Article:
‘Do Not Knock’ Law Changing

Officials discussed the Do Not Knock law at a recent Township Council meeting. (Photo by Chris Lundy)

  BERKELEY – Responding to complaints from seniors about people soliciting in late hours, the ‘Do Not Knock’ ordinance will be changing.

  Mayor Carmen Amato said there have been people soliciting in neighborhoods later than residents would like. “We haven’t received a lot of complaints,” but what they have received are in the senior communities.

  This is important because seniors are more susceptible to fraud.

  Town-wide, these license holders are allowed to work from 9 a.m. to 7 p.m., Mondays through Saturdays. No door-to-door business is allowed on New Year’s Day, Memorial Day, Independence Day, Labor Day, Thanksgiving, and Christmas.

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For planned retirement communities, these hours will be changed to 10 a.m. to 4 p.m.

  Federal law allows religious and political solicitors, however.

  The change was introduced at the most recent Township Council meeting. The next one, in which the ordinance is likely to be approved, will be on June 27.

  The township clerk maintains the list of people who don’t want to be solicited. Clerk Beverly Carle said that this list is very long already. It is updated twice a year and provided to the Chief of Police. Anyone who applies for a permit to solicit in town is given this list of people not to visit. Violators are subject to penalties such as fines and the revocation of their license. They also wouldn’t be able to apply for another license for a year.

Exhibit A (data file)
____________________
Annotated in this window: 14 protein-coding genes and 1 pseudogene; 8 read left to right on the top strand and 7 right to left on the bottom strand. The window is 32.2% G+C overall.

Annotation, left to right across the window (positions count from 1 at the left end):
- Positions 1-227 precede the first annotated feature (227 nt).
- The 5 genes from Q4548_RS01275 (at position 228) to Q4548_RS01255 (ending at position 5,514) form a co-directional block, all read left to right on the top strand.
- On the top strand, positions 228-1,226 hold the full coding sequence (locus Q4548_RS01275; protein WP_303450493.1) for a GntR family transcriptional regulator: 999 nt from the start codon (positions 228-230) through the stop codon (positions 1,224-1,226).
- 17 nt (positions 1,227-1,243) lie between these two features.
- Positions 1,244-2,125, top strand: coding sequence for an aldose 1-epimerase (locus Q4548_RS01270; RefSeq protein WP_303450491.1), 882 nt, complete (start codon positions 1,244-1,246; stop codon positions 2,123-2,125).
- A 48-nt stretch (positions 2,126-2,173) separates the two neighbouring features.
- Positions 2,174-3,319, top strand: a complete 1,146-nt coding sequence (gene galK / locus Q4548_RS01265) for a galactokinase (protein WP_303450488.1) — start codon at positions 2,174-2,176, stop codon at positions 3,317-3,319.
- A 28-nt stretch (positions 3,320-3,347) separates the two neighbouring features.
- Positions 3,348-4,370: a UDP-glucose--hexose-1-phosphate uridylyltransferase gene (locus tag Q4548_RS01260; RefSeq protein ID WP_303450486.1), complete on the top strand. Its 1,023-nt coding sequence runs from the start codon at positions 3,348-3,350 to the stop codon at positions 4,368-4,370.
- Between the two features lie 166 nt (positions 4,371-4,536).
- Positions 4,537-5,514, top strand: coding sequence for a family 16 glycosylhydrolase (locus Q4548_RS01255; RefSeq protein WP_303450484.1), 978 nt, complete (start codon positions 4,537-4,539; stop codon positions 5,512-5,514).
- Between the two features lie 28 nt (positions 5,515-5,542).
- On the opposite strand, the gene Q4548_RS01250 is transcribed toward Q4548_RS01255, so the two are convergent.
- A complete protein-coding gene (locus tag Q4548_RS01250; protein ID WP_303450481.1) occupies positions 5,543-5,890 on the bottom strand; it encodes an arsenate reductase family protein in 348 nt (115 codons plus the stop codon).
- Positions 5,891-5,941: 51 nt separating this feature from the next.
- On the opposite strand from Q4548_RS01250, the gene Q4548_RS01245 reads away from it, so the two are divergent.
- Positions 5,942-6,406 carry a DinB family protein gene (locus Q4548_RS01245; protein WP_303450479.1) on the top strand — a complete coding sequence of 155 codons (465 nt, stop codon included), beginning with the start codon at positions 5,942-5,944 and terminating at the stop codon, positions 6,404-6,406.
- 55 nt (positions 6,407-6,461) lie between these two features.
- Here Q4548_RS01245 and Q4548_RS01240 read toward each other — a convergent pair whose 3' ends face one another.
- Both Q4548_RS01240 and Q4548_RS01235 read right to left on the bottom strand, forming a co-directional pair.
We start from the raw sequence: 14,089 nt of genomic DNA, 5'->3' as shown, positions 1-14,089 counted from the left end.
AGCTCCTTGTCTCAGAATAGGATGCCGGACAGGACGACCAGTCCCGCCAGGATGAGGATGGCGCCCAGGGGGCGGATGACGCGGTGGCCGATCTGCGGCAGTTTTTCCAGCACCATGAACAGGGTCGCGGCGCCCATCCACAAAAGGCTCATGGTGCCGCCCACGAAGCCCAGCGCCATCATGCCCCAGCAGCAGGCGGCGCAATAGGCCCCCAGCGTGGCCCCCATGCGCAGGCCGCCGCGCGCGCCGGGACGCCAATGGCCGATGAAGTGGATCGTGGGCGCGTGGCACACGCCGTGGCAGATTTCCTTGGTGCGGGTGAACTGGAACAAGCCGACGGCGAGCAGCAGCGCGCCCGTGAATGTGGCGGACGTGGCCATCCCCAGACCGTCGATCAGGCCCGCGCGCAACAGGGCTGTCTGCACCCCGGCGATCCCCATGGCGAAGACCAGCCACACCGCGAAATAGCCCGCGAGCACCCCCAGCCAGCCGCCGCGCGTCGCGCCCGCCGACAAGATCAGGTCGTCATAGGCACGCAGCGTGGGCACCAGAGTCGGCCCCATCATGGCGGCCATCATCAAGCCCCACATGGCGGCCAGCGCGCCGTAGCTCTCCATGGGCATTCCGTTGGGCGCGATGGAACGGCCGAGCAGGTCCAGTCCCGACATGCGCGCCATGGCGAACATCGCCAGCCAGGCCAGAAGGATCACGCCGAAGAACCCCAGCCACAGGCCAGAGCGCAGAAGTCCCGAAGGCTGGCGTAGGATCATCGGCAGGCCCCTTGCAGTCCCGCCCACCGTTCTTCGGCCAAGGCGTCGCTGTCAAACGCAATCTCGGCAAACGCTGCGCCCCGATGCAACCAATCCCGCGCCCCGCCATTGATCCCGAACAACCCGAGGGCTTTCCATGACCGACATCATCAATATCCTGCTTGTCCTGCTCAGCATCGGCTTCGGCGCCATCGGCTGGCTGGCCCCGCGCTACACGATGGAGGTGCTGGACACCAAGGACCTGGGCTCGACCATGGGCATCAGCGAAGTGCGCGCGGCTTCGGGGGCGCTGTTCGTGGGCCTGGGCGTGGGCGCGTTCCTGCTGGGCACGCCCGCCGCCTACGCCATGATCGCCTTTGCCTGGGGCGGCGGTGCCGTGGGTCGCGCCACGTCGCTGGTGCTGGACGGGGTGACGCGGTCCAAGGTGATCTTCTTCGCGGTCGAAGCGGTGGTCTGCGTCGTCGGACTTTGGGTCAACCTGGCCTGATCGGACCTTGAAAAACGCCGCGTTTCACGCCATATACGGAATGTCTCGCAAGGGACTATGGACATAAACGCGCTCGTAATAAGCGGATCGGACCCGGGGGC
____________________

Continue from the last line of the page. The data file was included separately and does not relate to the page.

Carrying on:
If you add your name to this list, you are given a sticker to place on your front door to let visitors know whether they are allowed on the premises.

  If you are interested in signing up for the Do Not Knock registry, visit BerkeleyTownship.org/departments/clerk_registrar/clerk.php

New Youth Program

  In other news, the township is receiving a $5,732.13 Youth Leadership Grant that will require no matching funds from the town.

  Jennifer Bacchione, who runs the township Municipal Alliance, said the grant will go to educate kids. Eighth graders would be trained on how to deal with bullies and to stay away from drugs, and the appropriate way to use social media. Then, those eighth graders would teach fourth graders what they learned. The idea is that fourth graders will look up to the eighth graders, and take those lessons to heart.